We have received *such* an out pouring of love, good thoughts, well wishes, and prayers.  It's astounding.  Overwhelming. Total strangers have reached out to us.  I am... I don't know what I am. Grateful? Humbled? Amazed? Embarrassed? It's a combo of all of those. 

Mostly I want to grab my child and run away... hover over her like some feral animal and bare me teeth in a snarl should anyone get near.  Primal, wounded animal... that's me.  I lack any and all of the grace with which some people handle these situations.  

And praying? My relationship with God is... complicated. I am jealous of those whose faith brings them comfort.  Envious that they have something to turn to to ease their struggle.  I have my conversations with God, in my own way.  But I don't ask from him.  It doesn't feel right for me.  It's like asking to borrow something from the friend you haven't been very nice to - you just don't do it.

And yet, while I don't want to ask, I do want to beg: Please. Please don't take my baby. Please don't leave her with a shell of a life either. Please. Let Claire be who she is, and who she was meant to be. Not less.  More.  She is everything that is good and right with the world - the kid who has a smile and a kind word for everyone. A hug.  Who forgives and forgets. Who loves, unconditionally. Who talks and chatters and squeals and giggles.  Who is happiest when she is doing for others. Thinking of others.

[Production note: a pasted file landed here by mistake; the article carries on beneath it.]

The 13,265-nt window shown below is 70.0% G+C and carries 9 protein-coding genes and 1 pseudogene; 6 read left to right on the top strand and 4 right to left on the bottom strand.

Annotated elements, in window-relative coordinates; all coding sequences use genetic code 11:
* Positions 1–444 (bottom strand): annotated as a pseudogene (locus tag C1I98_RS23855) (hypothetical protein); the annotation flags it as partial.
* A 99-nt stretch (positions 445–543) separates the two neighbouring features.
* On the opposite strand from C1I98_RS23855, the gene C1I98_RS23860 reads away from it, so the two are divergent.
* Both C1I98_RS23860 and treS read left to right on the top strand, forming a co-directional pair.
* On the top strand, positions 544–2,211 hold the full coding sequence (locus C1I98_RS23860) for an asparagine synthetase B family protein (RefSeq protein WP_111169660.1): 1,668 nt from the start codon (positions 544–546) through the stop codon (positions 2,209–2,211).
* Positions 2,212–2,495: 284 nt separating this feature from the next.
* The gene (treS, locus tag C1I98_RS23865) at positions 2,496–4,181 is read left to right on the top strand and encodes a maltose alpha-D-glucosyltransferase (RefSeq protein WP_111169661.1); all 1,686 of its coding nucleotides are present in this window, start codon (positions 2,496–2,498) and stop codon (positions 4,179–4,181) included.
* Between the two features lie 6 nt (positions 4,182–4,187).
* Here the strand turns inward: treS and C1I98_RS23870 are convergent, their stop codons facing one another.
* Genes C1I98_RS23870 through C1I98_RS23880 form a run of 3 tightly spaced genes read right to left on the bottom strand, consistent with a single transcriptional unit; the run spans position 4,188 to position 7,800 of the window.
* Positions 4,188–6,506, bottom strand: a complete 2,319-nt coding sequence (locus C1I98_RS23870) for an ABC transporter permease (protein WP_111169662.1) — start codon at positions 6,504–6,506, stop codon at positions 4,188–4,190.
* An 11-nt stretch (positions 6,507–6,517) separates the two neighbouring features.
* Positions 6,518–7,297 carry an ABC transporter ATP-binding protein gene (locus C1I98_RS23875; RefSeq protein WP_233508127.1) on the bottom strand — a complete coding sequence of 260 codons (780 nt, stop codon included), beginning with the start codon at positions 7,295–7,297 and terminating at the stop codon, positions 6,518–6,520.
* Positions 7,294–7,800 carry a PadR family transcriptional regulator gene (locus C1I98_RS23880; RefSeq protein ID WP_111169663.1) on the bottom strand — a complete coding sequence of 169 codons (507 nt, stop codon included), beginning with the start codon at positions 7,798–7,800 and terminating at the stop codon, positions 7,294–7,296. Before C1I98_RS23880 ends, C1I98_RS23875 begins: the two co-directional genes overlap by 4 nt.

I look at my beautiful, peacefully sleeping daughter and all I feel is fear and regret. Fear that in less than nine hours she will never be what she once was. Fear that she won't become all that she should be.